South Africa small grant project, written by MJ Stowe, from South African Network of People Who Use Drugs (SANPUD).

Summary
Opioid-related drug overdoses occur when the amount of drug or combination of drugs consumed is toxic and negatively affects physiological functioning. Opioid overdoses are responsible for the majority of overdose deaths worldwide. More common than fatal overdoses are non-fatal overdoses (Degenhardt et al. 2019). Non-fatal opioid-related overdose is associated with significant morbidity (Glanz et al. 2019) and is the strongest predictor of experiencing a future overdose (Mathers et al. 2013). Naloxone is a safe, fast-acting opioid antagonist that can reverse an opioid overdose. Naloxone should be a critical component of community-based responses to opioid overdose. In South Africa, a prescription is required for naloxone for self-administration. To date, no community-based naloxone distribution programmes have taken place (Scheibe et al. 2020). As part of an activity as part of the African Small Grant, we provided naloxone trainings to street- based people in South Africa.

Introduction
Drug overdose is responsible for substantial mortality amongst people who use drugs, with an estimated 69 000 people dying from opioid-related overdose each year (WHO 2014).
Naloxone can reverse an opioid overdose. Naloxone is a semisynthetic competitive opioid antagonist with a high affinity for the μ opioid receptor. It rapidly displaces most other opioids from opioid receptors, and if given soon enough, will reverse all clinical signs of an opioid overdose (Kelty and Hulse 2017). Further, naloxone acts within seconds and has a short duration of effect and an elimination half-life of 60-90 minutes (Shaw et al. 2019). The World Health Organisation recommends naloxone distribution programmes as they reduce overdose rates and save costs (WHO, 2014). The administration of naloxone by non-medical bystanders (i.e. people who are more likely to be present at an overdose and could respond before medical professionals arrive) increases the chances of survival (Giglio and DiMaggio 2015).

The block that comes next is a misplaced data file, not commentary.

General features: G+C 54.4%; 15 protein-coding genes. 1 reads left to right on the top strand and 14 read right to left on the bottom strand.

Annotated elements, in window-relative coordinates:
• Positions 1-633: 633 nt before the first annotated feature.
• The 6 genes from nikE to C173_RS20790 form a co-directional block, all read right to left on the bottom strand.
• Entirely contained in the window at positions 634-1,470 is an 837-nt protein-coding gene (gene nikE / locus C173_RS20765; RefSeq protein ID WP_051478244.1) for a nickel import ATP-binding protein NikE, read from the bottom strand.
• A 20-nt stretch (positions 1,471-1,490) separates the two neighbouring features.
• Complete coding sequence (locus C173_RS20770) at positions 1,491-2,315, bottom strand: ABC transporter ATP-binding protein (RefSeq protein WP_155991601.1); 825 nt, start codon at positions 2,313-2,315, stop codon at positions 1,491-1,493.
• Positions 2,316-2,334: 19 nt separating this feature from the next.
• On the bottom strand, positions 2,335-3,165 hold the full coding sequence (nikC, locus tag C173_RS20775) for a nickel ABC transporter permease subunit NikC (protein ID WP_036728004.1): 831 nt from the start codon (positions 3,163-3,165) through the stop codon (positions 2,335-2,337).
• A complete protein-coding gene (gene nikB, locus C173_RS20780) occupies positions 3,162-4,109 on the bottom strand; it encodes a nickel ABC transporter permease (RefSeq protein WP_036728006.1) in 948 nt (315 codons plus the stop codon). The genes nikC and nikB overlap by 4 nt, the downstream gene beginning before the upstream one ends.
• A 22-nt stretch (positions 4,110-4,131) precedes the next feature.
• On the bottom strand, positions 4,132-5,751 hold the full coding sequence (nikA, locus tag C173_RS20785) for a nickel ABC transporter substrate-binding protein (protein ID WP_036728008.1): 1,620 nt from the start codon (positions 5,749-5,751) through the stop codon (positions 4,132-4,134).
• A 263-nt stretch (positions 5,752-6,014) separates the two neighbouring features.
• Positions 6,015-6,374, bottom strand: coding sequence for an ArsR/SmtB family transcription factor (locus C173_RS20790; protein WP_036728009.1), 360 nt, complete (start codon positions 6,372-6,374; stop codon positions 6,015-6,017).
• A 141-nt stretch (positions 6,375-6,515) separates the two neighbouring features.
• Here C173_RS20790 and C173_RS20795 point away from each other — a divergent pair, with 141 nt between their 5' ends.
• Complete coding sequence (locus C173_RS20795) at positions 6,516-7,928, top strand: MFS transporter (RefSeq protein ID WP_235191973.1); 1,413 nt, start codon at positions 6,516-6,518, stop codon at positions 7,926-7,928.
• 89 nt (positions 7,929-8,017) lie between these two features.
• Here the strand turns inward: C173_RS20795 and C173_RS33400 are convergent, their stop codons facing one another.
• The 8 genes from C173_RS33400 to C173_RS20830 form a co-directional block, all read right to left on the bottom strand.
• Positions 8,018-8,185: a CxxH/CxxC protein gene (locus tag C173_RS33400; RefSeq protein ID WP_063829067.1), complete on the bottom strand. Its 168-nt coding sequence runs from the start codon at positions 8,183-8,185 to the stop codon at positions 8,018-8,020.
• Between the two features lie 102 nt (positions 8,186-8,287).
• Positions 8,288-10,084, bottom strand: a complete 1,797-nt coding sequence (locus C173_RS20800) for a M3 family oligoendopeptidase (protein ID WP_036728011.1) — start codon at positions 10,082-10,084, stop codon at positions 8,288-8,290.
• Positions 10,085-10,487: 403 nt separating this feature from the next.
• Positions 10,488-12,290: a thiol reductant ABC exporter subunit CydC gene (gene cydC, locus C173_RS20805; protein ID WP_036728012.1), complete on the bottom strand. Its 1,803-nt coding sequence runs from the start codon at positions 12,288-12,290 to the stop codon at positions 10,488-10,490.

South African context
There is very little data on the extent of opioid-related overdoses among people who use drugs in South Africa. Many of the country’s people who inject drugs live on the street and inject heroin, and it is likely that most fatal and non-fatal drug overdoses are occurring among this population. Currently, naloxone is registered and available as a hydrochloride solution in an ampule, typically 0.4mg per 1ml injection.

Training on Naloxone Administration
In South Africa, naloxone is only available as an intramuscular injection (Figure 2; 0.4mg per 1ml) and can only be obtained with a prescription.

Photograph of the intramuscular naloxone solution (0.4 mg/1 ml) available in South Africa.

Workshops were held in various contexts and participants included i) people who inject drugs; ii) friends and family of PWID; and iii) people who use drugs through other routes of administration. The aim of the workshops was to ensure that by the end of the session participants will be able to:

  1. be able to administer naloxone
  2. be informed and aware of naloxone’s various formulations
  3. demonstrate a clear understanding of evidence based overdose prevention and naloxone messages;
  4. identify observable signs and symptoms of a depressant overdose and advise on the appropriate response accordingly; and
  5. demonstrate the skills and knowledge to provide training and to supply take-home naloxone to people who use opiates.

Outcomes
This activity resulted in the following outcomes:

  1. The identification of champions in communities of people who use drugs, who can act as focal points and links between the community and relevant organisations.
  2. The training of more than 40 people in overdose prevention and responding to an overdose using naloxone.

Challenges

This activity encountered challenges, which include:

  1. The laws around naloxone. In South Africa, naloxone requires a prescription to obtain. For this activity, we had to recruit a healthcare professional to be present at the workshops and provide attendees with a prescription for naloxone.
  2. Challenging social dynamics. This resulted from the identification of champions who would be focal points for community engagements in the future. Sometimes, there wasn’t total agreement on the champion identified.
Overdose prevention and response training workshop in Durban, South Africa.

Conclusion
Through this YouthRISE grant, several trainings were held where participants were shown how to identify and respond to an opioid-related overdose by administering naloxone. Following the trainings, it is suggested that government enables civil society and academic institutions to establish opioid overdose prevention programmes, paired with appropriate administration training. Further, education around drug overdose in schooling systems is needed across South Africa.